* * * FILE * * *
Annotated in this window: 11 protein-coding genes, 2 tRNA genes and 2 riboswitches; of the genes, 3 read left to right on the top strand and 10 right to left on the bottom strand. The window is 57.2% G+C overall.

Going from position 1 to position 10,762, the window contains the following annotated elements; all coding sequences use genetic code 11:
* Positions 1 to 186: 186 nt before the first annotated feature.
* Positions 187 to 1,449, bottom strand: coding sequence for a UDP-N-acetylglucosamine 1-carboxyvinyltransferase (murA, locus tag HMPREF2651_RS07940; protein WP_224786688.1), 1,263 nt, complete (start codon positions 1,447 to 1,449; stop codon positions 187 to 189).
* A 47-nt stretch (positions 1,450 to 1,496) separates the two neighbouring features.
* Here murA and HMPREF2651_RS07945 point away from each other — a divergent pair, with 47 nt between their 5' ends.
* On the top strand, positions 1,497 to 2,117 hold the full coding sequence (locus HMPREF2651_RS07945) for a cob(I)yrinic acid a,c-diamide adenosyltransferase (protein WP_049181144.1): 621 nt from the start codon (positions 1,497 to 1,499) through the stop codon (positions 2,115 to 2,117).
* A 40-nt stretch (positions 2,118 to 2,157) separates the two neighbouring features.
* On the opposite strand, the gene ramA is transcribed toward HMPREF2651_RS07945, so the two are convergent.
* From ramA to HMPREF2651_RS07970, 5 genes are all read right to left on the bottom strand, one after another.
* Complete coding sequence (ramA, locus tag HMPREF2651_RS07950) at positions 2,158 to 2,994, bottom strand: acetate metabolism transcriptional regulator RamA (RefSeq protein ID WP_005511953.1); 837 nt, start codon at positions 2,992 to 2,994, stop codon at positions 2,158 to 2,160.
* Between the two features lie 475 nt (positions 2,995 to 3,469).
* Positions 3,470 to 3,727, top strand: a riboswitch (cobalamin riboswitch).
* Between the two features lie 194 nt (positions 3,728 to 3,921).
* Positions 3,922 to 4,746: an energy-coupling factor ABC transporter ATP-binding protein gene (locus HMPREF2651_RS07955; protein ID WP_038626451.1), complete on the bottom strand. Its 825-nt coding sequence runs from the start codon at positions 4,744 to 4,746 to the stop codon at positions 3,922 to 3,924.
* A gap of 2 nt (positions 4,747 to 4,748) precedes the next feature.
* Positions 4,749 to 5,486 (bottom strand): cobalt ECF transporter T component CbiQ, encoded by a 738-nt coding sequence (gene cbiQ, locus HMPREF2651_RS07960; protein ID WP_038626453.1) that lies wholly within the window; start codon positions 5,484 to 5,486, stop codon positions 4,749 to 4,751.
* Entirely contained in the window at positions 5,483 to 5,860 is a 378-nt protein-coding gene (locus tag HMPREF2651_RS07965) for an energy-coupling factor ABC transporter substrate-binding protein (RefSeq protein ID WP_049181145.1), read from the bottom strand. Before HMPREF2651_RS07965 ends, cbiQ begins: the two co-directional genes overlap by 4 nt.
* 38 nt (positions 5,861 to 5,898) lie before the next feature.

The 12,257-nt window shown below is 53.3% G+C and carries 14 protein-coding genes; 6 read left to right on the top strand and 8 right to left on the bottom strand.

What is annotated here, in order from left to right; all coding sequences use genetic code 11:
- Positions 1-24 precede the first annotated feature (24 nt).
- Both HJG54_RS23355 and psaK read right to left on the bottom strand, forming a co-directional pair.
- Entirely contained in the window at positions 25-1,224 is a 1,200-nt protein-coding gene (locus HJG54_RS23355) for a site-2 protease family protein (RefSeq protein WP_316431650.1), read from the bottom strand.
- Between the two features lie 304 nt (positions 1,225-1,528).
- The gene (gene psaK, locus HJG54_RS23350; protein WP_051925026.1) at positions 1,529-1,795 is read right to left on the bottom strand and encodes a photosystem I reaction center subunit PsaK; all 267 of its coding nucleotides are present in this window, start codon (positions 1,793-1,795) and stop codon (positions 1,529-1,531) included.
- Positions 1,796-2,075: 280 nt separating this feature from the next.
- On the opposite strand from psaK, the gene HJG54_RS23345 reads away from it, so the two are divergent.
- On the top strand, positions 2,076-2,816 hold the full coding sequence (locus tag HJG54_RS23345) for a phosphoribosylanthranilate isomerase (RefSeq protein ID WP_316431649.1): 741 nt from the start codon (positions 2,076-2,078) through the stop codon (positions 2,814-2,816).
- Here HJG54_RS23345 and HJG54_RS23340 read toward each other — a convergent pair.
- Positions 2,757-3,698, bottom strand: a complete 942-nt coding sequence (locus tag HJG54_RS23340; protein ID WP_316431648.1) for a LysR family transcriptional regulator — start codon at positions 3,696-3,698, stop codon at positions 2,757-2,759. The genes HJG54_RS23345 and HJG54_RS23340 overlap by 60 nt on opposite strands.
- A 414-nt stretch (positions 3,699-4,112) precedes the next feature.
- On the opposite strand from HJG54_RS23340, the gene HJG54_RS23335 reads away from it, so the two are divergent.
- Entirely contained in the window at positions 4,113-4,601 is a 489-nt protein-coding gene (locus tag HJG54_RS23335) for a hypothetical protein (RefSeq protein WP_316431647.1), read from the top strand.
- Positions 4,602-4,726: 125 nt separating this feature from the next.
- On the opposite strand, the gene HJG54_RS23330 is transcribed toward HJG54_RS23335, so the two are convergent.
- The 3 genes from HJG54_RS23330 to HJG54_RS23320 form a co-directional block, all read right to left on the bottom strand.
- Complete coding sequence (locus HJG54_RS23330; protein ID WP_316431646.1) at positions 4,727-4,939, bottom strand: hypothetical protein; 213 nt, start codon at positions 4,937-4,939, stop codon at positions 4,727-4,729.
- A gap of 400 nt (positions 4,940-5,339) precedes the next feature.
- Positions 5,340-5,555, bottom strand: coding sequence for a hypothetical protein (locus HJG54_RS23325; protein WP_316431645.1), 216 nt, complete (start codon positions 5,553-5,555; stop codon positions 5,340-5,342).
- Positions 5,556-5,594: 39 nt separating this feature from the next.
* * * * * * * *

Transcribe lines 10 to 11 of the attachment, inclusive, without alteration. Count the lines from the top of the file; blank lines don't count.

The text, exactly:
* From ramA to HMPREF2651_RS07970, 5 genes are all read right to left on the bottom strand, one after another.
* Complete coding sequence (ramA, locus tag HMPREF2651_RS07950) at positions 2,158 to 2,994, bottom strand: acetate metabolism transcriptional regulator RamA (RefSeq protein ID WP_005511953.1); 837 nt, start codon at positions 2,992 to 2,994, stop codon at positions 2,158 to 2,160.